Antimicrobial resistance (AMR) is a recognized threat to global public health. Increasing AMR and a dry pipeline of novel antimicrobial drugs have put AMR in the international spotlight. One strategy to combat AMR is to reduce antimicrobial drug consumption. Governments around the world have been experimenting with different policy interventions, such as regulating where antimicrobials can be sold, restricting the use of last-resort antimicrobials, funding AMR stewardship programs, and launching public awareness campaigns. To inform future action, governments should have access to synthesized data on the effectiveness of large-scale AMR interventions. This planned systematic review will (1) identify and describe previously evaluated government policy interventions to reduce human antimicrobial use and (2) estimate the effectiveness of these different strategies.
An electronic search strategy has been developed in consultation with two research librarians. Seven databases (MEDLINE, CINAHL, EMBASE, CENTRAL, PAIS Index, Web of Science, and PubMed excluding MEDLINE) will be searched, and additional studies will be identified using several gray literature search strategies. To be included, a study must (1) clearly describe the government policy and (2) use a rigorous design to quantitatively measure the impact of the policy on human antibiotic use. The intervention of interest is any policy intervention enacted by a government or government agency in any country to change human antimicrobial use. Two independent reviewers will screen for eligibility using criteria defined a priori.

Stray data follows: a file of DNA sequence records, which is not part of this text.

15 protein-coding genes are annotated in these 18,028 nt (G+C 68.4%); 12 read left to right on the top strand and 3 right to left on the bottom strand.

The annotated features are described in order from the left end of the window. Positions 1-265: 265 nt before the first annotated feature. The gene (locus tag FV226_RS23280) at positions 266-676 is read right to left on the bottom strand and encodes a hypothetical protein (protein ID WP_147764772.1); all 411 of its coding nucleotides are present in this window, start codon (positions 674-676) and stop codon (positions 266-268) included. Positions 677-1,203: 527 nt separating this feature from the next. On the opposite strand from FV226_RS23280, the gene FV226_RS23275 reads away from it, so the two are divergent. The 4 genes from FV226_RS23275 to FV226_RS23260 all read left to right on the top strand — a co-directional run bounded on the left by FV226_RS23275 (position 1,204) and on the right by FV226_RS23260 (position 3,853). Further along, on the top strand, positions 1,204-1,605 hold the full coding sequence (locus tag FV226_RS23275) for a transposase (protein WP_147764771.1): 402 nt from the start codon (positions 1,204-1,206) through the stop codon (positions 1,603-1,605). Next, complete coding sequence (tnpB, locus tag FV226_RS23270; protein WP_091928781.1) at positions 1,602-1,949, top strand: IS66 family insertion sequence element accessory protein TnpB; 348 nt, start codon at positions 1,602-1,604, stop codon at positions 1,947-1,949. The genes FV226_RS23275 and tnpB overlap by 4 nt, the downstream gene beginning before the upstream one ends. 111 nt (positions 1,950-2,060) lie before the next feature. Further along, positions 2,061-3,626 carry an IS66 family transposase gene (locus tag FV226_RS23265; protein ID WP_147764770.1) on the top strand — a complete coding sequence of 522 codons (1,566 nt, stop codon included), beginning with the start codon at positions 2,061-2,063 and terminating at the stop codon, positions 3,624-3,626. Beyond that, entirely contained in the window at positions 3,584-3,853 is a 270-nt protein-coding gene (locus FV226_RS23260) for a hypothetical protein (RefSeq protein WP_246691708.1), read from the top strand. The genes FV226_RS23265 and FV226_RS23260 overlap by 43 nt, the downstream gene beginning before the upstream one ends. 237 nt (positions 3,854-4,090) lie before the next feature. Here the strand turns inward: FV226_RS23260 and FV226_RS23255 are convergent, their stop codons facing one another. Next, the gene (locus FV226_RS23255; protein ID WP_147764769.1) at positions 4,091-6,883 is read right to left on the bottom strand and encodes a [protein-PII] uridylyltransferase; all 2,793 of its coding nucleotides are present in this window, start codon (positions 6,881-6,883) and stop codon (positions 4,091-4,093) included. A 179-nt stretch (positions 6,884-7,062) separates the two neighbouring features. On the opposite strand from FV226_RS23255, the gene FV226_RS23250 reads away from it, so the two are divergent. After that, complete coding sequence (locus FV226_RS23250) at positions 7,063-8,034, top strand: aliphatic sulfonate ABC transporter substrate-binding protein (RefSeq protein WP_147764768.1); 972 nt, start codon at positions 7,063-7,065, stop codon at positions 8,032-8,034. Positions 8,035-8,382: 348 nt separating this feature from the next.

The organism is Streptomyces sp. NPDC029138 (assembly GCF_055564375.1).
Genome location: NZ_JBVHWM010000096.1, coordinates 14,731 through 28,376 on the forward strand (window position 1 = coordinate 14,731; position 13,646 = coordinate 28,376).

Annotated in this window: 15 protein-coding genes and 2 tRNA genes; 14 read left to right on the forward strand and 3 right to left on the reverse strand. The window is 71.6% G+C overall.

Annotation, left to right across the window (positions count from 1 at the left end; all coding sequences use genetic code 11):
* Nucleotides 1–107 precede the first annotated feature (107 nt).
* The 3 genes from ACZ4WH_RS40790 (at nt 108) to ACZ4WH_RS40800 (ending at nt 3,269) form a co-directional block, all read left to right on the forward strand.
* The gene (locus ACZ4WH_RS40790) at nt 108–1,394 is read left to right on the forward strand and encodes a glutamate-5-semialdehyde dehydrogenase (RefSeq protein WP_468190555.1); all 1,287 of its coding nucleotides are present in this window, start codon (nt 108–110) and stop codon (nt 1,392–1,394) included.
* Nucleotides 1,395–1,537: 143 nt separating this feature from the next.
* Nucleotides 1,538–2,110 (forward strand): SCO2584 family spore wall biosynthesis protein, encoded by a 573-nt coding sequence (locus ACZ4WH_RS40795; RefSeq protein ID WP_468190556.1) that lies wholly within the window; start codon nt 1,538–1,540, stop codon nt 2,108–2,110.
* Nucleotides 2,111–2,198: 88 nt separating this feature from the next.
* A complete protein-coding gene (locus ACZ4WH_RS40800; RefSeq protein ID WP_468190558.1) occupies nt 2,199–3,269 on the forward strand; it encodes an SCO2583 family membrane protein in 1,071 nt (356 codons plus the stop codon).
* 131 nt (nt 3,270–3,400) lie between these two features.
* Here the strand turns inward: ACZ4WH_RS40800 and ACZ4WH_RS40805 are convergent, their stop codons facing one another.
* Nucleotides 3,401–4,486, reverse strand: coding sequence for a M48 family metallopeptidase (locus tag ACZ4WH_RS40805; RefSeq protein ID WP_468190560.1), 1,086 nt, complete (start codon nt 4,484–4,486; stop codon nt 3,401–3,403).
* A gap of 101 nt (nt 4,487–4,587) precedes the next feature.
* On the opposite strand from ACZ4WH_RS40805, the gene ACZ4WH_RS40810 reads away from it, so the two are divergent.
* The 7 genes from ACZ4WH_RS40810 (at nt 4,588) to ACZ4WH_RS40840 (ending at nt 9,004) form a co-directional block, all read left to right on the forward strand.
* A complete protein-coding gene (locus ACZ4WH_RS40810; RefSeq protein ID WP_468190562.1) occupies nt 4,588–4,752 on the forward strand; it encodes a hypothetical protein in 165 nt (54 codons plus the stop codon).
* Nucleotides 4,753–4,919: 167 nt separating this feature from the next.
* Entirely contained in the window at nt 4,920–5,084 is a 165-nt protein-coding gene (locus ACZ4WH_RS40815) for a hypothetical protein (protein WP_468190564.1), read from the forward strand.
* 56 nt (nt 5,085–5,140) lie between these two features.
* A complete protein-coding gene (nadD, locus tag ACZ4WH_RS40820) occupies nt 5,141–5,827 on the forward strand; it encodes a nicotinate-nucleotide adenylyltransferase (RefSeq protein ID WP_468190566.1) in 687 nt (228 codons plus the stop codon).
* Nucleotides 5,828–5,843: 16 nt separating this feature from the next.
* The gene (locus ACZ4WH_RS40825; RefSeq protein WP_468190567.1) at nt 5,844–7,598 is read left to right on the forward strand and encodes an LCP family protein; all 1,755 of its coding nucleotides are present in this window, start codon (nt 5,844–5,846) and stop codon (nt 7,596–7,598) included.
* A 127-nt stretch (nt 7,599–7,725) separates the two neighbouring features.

Data will be extracted with Covidence software using a customized extraction form. If sufficient data exists, a meta-analysis by intervention type will be conducted as part of the effectiveness review. However, if there are too few studies or if the interventions are too heterogeneous, data will be tabulated and a narrative synthesis strategy will be used.
This evidence synthesis is intended for use by policymakers, public health practitioners, and researchers to inform future government policies aiming to address antimicrobial resistance. This review will also identify gaps in the evidence about the effectiveness of different policy interventions to inform future research priorities.
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